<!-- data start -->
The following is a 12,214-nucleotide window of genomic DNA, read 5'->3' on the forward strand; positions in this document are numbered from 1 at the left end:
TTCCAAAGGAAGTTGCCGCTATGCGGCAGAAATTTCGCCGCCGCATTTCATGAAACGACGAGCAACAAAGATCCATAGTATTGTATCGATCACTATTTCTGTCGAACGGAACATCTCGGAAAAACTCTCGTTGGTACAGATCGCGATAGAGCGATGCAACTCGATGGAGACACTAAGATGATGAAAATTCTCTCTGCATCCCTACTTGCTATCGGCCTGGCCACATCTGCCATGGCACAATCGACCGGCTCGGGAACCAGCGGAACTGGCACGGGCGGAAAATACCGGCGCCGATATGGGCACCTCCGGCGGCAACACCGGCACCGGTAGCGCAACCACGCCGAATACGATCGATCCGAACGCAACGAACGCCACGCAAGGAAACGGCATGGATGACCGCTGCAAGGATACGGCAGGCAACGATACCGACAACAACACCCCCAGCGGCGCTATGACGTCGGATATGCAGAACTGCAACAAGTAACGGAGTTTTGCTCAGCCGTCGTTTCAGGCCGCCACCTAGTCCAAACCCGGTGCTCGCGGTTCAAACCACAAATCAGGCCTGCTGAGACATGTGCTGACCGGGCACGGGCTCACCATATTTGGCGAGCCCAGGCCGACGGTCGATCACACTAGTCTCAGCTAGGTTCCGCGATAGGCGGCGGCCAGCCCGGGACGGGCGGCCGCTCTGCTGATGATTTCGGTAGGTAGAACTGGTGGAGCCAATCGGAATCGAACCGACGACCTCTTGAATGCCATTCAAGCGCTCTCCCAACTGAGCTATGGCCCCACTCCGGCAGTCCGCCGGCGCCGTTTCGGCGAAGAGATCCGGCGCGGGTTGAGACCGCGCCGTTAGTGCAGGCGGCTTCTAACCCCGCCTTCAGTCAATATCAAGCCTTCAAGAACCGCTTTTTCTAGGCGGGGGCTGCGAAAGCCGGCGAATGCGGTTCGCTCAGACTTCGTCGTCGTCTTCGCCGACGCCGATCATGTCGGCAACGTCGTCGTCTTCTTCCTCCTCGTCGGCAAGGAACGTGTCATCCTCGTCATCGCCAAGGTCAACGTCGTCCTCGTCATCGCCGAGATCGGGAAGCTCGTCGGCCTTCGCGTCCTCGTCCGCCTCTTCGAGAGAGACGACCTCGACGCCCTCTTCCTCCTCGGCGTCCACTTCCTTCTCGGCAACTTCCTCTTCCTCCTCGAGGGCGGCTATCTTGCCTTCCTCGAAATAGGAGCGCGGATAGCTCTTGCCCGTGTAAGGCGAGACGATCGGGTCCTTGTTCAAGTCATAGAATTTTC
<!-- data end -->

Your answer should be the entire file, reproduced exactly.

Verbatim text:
The following is a 12,214-nucleotide window of genomic DNA, read 5'->3' on the forward strand; positions in this document are numbered from 1 at the left end:
TTCCAAAGGAAGTTGCCGCTATGCGGCAGAAATTTCGCCGCCGCATTTCATGAAACGACGAGCAACAAAGATCCATAGTATTGTATCGATCACTATTTCTGTCGAACGGAACATCTCGGAAAAACTCTCGTTGGTACAGATCGCGATAGAGCGATGCAACTCGATGGAGACACTAAGATGATGAAAATTCTCTCTGCATCCCTACTTGCTATCGGCCTGGCCACATCTGCCATGGCACAATCGACCGGCTCGGGAACCAGCGGAACTGGCACGGGCGGAAAATACCGGCGCCGATATGGGCACCTCCGGCGGCAACACCGGCACCGGTAGCGCAACCACGCCGAATACGATCGATCCGAACGCAACGAACGCCACGCAAGGAAACGGCATGGATGACCGCTGCAAGGATACGGCAGGCAACGATACCGACAACAACACCCCCAGCGGCGCTATGACGTCGGATATGCAGAACTGCAACAAGTAACGGAGTTTTGCTCAGCCGTCGTTTCAGGCCGCCACCTAGTCCAAACCCGGTGCTCGCGGTTCAAACCACAAATCAGGCCTGCTGAGACATGTGCTGACCGGGCACGGGCTCACCATATTTGGCGAGCCCAGGCCGACGGTCGATCACACTAGTCTCAGCTAGGTTCCGCGATAGGCGGCGGCCAGCCCGGGACGGGCGGCCGCTCTGCTGATGATTTCGGTAGGTAGAACTGGTGGAGCCAATCGGAATCGAACCGACGACCTCTTGAATGCCATTCAAGCGCTCTCCCAACTGAGCTATGGCCCCACTCCGGCAGTCCGCCGGCGCCGTTTCGGCGAAGAGATCCGGCGCGGGTTGAGACCGCGCCGTTAGTGCAGGCGGCTTCTAACCCCGCCTTCAGTCAATATCAAGCCTTCAAGAACCGCTTTTTCTAGGCGGGGGCTGCGAAAGCCGGCGAATGCGGTTCGCTCAGACTTCGTCGTCGTCTTCGCCGACGCCGATCATGTCGGCAACGTCGTCGTCTTCTTCCTCCTCGTCGGCAAGGAACGTGTCATCCTCGTCATCGCCAAGGTCAACGTCGTCCTCGTCATCGCCGAGATCGGGAAGCTCGTCGGCCTTCGCGTCCTCGTCCGCCTCTTCGAGAGAGACGACCTCGACGCCCTCTTCCTCCTCGGCGTCCACTTCCTTCTCGGCAACTTCCTCTTCCTCCTCGAGGGCGGCTATCTTGCCTTCCTCGAAATAGGAGCGCGGATAGCTCTTGCCCGTGTAAGGCGAGACGATCGGGTCCTTGTTCAAGTCATAGAATTTTC